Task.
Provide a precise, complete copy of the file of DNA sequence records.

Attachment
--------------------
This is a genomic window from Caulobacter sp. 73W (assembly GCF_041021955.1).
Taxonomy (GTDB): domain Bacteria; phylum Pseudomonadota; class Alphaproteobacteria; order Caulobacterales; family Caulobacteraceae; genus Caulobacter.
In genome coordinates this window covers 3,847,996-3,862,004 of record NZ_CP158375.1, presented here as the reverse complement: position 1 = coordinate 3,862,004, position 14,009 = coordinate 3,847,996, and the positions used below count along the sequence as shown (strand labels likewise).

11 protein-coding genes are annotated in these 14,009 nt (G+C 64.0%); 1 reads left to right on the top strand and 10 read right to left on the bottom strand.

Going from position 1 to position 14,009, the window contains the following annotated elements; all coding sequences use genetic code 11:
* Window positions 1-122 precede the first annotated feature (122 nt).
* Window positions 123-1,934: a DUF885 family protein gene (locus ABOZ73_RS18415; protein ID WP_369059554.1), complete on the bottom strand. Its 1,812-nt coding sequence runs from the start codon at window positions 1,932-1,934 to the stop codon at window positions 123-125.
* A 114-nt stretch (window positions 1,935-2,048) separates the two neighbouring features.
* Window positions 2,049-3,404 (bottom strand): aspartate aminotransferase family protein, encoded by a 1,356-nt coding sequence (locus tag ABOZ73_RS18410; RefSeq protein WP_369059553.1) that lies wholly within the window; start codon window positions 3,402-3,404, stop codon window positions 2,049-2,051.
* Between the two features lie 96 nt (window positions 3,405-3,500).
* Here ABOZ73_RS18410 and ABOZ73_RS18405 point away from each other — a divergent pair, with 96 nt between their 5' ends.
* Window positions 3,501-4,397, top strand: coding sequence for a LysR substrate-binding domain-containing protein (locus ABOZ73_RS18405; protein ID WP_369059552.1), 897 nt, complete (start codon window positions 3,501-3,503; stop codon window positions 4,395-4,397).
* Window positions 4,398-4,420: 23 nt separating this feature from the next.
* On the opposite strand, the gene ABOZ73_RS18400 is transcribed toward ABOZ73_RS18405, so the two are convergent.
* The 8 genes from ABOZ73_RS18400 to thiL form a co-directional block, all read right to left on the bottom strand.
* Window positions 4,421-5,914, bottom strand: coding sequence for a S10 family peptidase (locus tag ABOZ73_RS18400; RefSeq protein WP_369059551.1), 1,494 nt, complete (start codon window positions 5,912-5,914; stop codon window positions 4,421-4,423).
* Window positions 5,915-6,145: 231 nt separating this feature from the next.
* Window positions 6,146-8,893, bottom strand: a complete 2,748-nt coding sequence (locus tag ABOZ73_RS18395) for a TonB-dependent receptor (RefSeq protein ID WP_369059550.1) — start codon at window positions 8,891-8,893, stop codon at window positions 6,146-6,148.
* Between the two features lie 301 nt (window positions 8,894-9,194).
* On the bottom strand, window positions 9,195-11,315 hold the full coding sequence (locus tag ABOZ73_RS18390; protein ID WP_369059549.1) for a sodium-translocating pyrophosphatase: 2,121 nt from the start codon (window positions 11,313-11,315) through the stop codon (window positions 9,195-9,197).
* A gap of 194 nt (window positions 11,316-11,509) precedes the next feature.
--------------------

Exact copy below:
This is a genomic window from Caulobacter sp. 73W (assembly GCF_041021955.1).
Taxonomy (GTDB): domain Bacteria; phylum Pseudomonadota; class Alphaproteobacteria; order Caulobacterales; family Caulobacteraceae; genus Caulobacter.
In genome coordinates this window covers 3,847,996-3,862,004 of record NZ_CP158375.1, presented here as the reverse complement: position 1 = coordinate 3,862,004, position 14,009 = coordinate 3,847,996, and the positions used below count along the sequence as shown (strand labels likewise).

11 protein-coding genes are annotated in these 14,009 nt (G+C 64.0%); 1 reads left to right on the top strand and 10 read right to left on the bottom strand.

Going from position 1 to position 14,009, the window contains the following annotated elements; all coding sequences use genetic code 11:
* Window positions 1-122 precede the first annotated feature (122 nt).
* Window positions 123-1,934: a DUF885 family protein gene (locus ABOZ73_RS18415; protein ID WP_369059554.1), complete on the bottom strand. Its 1,812-nt coding sequence runs from the start codon at window positions 1,932-1,934 to the stop codon at window positions 123-125.
* A 114-nt stretch (window positions 1,935-2,048) separates the two neighbouring features.
* Window positions 2,049-3,404 (bottom strand): aspartate aminotransferase family protein, encoded by a 1,356-nt coding sequence (locus tag ABOZ73_RS18410; RefSeq protein WP_369059553.1) that lies wholly within the window; start codon window positions 3,402-3,404, stop codon window positions 2,049-2,051.
* Between the two features lie 96 nt (window positions 3,405-3,500).
* Here ABOZ73_RS18410 and ABOZ73_RS18405 point away from each other — a divergent pair, with 96 nt between their 5' ends.
* Window positions 3,501-4,397, top strand: coding sequence for a LysR substrate-binding domain-containing protein (locus ABOZ73_RS18405; protein ID WP_369059552.1), 897 nt, complete (start codon window positions 3,501-3,503; stop codon window positions 4,395-4,397).
* Window positions 4,398-4,420: 23 nt separating this feature from the next.
* On the opposite strand, the gene ABOZ73_RS18400 is transcribed toward ABOZ73_RS18405, so the two are convergent.
* The 8 genes from ABOZ73_RS18400 to thiL form a co-directional block, all read right to left on the bottom strand.
* Window positions 4,421-5,914, bottom strand: coding sequence for a S10 family peptidase (locus tag ABOZ73_RS18400; RefSeq protein WP_369059551.1), 1,494 nt, complete (start codon window positions 5,912-5,914; stop codon window positions 4,421-4,423).
* Window positions 5,915-6,145: 231 nt separating this feature from the next.
* Window positions 6,146-8,893, bottom strand: a complete 2,748-nt coding sequence (locus tag ABOZ73_RS18395) for a TonB-dependent receptor (RefSeq protein ID WP_369059550.1) — start codon at window positions 8,891-8,893, stop codon at window positions 6,146-6,148.
* Between the two features lie 301 nt (window positions 8,894-9,194).
* On the bottom strand, window positions 9,195-11,315 hold the full coding sequence (locus tag ABOZ73_RS18390; protein ID WP_369059549.1) for a sodium-translocating pyrophosphatase: 2,121 nt from the start codon (window positions 11,313-11,315) through the stop codon (window positions 9,195-9,197).
* A gap of 194 nt (window positions 11,316-11,509) precedes the next feature.